Kindle Previewer: New and (really!) Improved

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From JW Manus:

I’ve been using Amazon’s Kindle Previewer app ever since I started formatting ebooks. Have to say, I was never much impressed with it. It had some useful features and it was a quick way to convert an epub file into a mobi file, and a sort of quick way to convert a Word doc into a mobi file so I could load it onto a Kindle or tablet. As for viewing a book on the computer? Forget it. It looked awful and the screen size couldn’t be adjusted. For some tasks it was essential, but I never fully trusted it to give me a hundred percent true rendering of my ebooks.

Then I got a brand new computer and when I downloaded the Kindle Previewer, I got the newest version.

And oh my God, Amazon, what have you done?

. . . .

For those of you, my dear readers, with a Do-It-Yourself frame of mind, this version also converts Word docs. No more need for converting the doc first in MobiPocket and then converting the prc file. Click File > Open Book and select a Word doc and the program will convert it into a mobi file. It won’t be a commercial quality ebook and it won’t build the internal navigation guide, but it does allow you to check your styling and the mobi file can be loaded onto your Kindle or tablet for proofreading.

Link to the rest at JW Manus

9 thoughts on “Kindle Previewer: New and (really!) Improved”

    • It looks like they’ve scrapped Java and switched to the QT toolkit (this is probably a good move, since Java is moribund on the desktop and will never exist on any iOS devices). I imagine that bundling in the QT library why it takes up a gig (but still… a gig? Ouch!)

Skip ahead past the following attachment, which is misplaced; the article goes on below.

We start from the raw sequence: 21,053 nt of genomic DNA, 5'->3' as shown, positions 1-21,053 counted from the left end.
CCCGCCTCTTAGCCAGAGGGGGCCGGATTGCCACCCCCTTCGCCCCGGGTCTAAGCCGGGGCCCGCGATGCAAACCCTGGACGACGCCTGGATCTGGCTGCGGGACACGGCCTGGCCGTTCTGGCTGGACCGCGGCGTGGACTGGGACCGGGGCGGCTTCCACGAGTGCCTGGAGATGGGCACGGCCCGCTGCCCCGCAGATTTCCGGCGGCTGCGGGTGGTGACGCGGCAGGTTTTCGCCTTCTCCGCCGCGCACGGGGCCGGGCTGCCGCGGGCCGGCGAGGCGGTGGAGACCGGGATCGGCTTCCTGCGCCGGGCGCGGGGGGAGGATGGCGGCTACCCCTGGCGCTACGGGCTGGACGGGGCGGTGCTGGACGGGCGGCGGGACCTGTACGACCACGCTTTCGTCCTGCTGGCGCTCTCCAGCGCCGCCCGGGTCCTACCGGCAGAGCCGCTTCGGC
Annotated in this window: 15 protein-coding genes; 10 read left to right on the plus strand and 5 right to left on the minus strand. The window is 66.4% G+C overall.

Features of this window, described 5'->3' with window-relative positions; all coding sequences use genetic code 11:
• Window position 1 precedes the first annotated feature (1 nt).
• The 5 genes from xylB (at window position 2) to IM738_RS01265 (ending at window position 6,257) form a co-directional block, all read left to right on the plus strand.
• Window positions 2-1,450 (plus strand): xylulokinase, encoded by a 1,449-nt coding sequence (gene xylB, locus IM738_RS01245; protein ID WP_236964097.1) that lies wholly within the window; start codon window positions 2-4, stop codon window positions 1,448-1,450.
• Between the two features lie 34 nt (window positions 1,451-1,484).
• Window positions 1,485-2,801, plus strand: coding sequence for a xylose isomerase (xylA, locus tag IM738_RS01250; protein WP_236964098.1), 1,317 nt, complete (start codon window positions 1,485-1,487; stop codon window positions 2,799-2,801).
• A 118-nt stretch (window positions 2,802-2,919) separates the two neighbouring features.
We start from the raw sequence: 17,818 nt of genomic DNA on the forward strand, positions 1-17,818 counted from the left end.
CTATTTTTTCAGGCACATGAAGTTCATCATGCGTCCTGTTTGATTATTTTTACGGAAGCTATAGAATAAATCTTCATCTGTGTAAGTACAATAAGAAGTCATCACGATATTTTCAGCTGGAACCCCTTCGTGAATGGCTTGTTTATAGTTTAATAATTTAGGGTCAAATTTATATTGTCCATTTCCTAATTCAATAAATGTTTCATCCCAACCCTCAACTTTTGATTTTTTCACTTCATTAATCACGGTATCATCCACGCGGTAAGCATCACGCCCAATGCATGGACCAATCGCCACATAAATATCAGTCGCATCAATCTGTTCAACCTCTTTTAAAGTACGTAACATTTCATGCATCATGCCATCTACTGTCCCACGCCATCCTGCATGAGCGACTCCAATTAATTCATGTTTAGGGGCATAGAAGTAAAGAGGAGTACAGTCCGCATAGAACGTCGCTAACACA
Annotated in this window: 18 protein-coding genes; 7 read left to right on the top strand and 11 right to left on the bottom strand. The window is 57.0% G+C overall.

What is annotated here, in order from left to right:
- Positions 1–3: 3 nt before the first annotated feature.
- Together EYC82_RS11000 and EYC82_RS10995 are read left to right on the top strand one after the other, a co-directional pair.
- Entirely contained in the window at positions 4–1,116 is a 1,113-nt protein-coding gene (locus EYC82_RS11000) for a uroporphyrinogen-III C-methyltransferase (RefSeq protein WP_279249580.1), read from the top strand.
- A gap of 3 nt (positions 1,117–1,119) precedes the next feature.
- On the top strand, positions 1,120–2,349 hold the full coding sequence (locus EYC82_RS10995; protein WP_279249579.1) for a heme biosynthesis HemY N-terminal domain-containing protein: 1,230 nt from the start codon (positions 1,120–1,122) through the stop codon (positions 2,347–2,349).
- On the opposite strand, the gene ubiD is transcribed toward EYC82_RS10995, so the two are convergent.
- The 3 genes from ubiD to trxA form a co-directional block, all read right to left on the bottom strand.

As jim notes, it is slower than Christmas. A file that kindlegen cranks through in 11 seconds takes 43 seconds with the new Previewer.

      Actually it looks like it’s using kindlegen internally — when you go to View/Conversion Log, you see a kindlegen log, so the delay must be in the fancy rendering.

      I could live without the useless animation during the conversion process.

      After the conversion is done, paging through the book, switching simulated devices, etc. is reasonably speedy on my machine, and the new UI is pretty nice.

      I’m a little leery of “Data Usage Collection” under Help. I don’t recall the installation docs explaining anywhere just what that was. I turned it off.

      • Yeah. I just convert to clean HTML and then run that through Kindlegen. Betting that Amazon knows exactly what funk is in a Word file is not a good bet to me.

        Test in the real world on Kindle for PC, and by cross load to the Fire and my Android cellphone.

        Mildly useful for crossing my fingers and hoping on the vast number of mobile devices I don’t have – but that’s about it.

    • I’m assuming it still includes formatting from all the other previous formats as well as ‘viewing’ how the different kindles will each show the finished work?

      A gig is large, but I can understand them not wanting to have one for each OS option the writer might not know they are running.

    • There’s the preview tool when uploading a book to KDP. For the last few years, I’ve been skipping Kindle Previewer and just using that, and haven’t run into issues. But maybe the offline previewer has some usage I’m not aware of.

  1. I use dedicated writing software to get me to the .mobi stage then Calibre to do the actual conversion. I’ve always been happy with the results but I must say, the Calibre interface looks daunting at first glance. Too many options and too much terminology I don’t understand. Luckily, most of it is unnecessary unless you’re a techie who wants to get down and dirty with customisation.

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